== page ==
Canada’s chief public health officer says the resurgence of measles around the world demonstrates the failure of health officials to stop the spread of false information online – a problem she is vowing to tackle head on.

In an interview on Tuesday, Theresa Tam said the Public Health Agency of Canada has begun working with social scientists to understand what’s driving anti-vaccine beliefs and the pressure on social media people face to question the safety of vaccines. The agency will also be developing new social-media campaigns to inform people about the importance of vaccination and the strong safety record they have, she said.

“Misinformation or distrust of vaccines can be like a contagion that can spread as fast as measles,” Dr. Tam said. “I think we need to step up our efforts into countering that.”

British Columbia is in the midst of a measles outbreak, with nine confirmed cases so far this year. Seven of the cases were confirmed at a cluster of Vancouver schools and affected students, staff and family members of those connected to the schools. Outbreaks are raging in several other countries, including the Philippines, where nearly 140 people, mainly children, have died of measles so far this year.

Many of the outbreaks, particularly in developed countries, can be traced to people who are unvaccinated. The World Health Organization has declared “vaccine hesitancy” – the refusal or reluctance to vaccinate – one of the top global health threats in 2019.

Measles is highly contagious, which is why health officials are so concerned when any new cases emerge. Before the measles vaccine was introduced in 1963, the virus caused 2.6 million deaths every year, according to the World Health Organization. Canada has been free of endemic measles since 1998, meaning it’s no longer continuously circulating. New cases are introduced to Canada by people who have travelled outside the country.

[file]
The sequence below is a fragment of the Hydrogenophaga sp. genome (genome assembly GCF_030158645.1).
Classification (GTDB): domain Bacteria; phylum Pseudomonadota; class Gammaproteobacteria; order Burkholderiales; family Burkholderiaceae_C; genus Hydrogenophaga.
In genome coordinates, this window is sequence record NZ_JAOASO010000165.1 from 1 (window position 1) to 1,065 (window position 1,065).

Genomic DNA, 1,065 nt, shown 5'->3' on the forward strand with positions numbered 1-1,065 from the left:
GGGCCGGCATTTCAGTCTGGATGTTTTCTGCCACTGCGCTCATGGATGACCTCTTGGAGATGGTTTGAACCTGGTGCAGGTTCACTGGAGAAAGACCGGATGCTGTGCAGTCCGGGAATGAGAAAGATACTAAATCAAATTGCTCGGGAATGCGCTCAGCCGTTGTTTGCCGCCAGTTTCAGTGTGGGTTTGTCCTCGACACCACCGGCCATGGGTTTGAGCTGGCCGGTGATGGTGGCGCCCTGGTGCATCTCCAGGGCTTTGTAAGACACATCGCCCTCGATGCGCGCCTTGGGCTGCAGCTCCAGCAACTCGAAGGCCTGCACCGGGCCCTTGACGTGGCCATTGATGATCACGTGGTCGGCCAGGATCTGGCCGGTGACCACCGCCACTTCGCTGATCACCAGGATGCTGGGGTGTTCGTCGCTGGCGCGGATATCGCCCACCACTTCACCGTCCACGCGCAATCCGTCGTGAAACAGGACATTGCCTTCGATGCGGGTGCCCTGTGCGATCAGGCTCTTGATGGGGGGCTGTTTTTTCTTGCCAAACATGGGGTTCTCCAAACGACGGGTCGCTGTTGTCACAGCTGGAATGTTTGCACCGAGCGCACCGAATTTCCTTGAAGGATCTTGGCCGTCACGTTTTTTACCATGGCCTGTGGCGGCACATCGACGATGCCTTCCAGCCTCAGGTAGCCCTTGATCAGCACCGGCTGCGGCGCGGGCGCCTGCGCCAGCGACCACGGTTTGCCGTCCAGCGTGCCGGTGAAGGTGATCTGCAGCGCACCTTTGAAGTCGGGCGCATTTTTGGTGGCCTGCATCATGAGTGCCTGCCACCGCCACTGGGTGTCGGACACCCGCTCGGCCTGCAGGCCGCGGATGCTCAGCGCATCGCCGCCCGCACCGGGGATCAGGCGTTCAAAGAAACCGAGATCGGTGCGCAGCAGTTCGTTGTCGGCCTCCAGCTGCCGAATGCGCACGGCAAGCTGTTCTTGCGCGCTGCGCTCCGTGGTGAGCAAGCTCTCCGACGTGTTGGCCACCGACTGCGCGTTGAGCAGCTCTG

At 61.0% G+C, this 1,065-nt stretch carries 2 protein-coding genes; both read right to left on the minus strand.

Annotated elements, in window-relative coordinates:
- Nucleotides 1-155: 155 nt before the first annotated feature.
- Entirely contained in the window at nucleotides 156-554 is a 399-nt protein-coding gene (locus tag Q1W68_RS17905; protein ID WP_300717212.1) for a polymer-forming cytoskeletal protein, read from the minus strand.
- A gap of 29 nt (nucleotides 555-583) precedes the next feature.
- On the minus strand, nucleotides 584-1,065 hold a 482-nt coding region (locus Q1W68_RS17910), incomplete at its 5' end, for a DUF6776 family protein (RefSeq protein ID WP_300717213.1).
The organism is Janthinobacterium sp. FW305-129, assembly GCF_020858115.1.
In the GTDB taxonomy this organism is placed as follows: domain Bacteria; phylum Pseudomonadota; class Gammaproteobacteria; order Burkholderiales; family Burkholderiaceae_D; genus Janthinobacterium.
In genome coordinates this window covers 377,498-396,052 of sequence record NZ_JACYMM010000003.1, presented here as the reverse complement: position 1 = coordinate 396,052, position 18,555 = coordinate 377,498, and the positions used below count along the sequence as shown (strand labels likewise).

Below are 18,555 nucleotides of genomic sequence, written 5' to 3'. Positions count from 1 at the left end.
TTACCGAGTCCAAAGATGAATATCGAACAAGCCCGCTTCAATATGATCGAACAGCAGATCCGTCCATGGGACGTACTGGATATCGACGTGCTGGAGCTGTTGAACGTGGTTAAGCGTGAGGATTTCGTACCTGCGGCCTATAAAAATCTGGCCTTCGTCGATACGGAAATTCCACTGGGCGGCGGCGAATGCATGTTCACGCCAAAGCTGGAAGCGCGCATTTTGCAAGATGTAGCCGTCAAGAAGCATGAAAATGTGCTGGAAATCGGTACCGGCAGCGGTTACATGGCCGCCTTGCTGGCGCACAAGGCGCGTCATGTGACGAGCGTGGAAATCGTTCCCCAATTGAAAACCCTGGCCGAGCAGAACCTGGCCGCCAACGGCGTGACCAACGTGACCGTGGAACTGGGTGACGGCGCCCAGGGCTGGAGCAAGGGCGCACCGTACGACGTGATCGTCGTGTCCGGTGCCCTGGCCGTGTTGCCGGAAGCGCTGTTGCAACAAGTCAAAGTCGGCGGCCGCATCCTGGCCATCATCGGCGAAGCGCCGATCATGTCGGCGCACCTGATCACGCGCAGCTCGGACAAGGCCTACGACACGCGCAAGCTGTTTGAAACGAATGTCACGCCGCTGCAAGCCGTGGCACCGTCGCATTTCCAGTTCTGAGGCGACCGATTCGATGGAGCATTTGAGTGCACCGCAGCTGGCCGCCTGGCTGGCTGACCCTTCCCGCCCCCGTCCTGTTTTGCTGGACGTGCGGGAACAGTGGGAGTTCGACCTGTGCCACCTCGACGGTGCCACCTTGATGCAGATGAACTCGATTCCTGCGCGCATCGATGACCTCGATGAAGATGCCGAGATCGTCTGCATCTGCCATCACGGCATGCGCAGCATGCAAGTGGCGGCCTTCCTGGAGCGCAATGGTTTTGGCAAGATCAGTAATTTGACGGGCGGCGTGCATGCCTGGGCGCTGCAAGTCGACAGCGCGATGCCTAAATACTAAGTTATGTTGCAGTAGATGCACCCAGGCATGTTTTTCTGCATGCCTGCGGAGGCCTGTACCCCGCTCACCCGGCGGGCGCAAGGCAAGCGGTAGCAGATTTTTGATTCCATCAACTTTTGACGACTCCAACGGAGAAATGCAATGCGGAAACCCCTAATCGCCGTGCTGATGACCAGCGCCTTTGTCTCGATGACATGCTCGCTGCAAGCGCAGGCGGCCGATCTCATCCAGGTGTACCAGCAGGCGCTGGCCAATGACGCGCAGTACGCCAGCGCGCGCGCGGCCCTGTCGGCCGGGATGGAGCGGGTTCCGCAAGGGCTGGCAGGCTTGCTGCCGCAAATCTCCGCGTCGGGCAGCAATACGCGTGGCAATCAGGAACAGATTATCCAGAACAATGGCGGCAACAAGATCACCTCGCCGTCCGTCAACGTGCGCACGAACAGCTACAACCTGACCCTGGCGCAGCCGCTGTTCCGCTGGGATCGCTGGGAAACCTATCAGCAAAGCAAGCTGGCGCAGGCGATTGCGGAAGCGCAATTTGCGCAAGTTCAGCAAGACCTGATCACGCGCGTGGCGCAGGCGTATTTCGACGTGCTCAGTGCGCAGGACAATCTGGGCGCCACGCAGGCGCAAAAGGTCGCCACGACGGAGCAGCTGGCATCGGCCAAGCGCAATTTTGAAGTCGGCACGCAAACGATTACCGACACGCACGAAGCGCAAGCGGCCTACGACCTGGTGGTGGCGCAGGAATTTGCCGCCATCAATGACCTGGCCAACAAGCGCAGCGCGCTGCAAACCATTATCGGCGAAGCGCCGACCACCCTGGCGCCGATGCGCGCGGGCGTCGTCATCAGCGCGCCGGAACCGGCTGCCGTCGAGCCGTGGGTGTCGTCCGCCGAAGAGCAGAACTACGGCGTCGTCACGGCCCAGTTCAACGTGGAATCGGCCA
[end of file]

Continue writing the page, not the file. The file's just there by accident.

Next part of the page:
But if a person is infected with measles, they will spread the infection to nearly everyone they come into contact with, unless those people are vaccinated. Some people can’t be vaccinated against measles, such as babies under the age of 1 or people with certain health conditions, which is why health officials underscore the need to have as many people vaccinated as possible. Herd immunity is only achieved when about 95 per cent of a population is vaccinated. Most cases of measles are painful, but people will fully recover. However, some people will develop life-threatening complications.

While vaccination rates across Canada remain relatively high, there are pockets of people who aren’t vaccinated, which poses a significant health risk. In many cases, people who choose not to vaccinate their children belong to the same school, religious community or social circle. But Canada doesn’t have a robust national system in place to get an accurate, real-time sense of how many people are up-to-date with their vaccinations or where there may be pockets of unvaccinated individuals.

One challenge, Dr. Tam said, is getting effective messaging to people who question the need for vaccines. “How do we tailor our approaches to address those pockets?” she said.

Dr. Tam said there’s no simple way to address the array of reasons people may choose not to vaccinate, but she highlighted the need for health professionals to work with patients and take time to give them accurate information about how well vaccines work and how safe they are.

“We generally have a very small but a very vocal anti-vaccine community,” Dr. Tam said.

The anti-vaccine community often relies on harrowing stories of children allegedly harmed by vaccines to sow doubt about their safety. These stories are “powerful” and public-health officials need to develop ways to counter those false messages, Dr. Tam said. But it’s a difficult challenge, as many of the people driving anti-vaccine sentiments are set in their opinions.

She said parents who hear anti-vaccine messages may have questions and that health professionals need to provide answers.

“I don’t think that is beyond our ability to address,” she said.

The Globe and Mail, February 19, 2019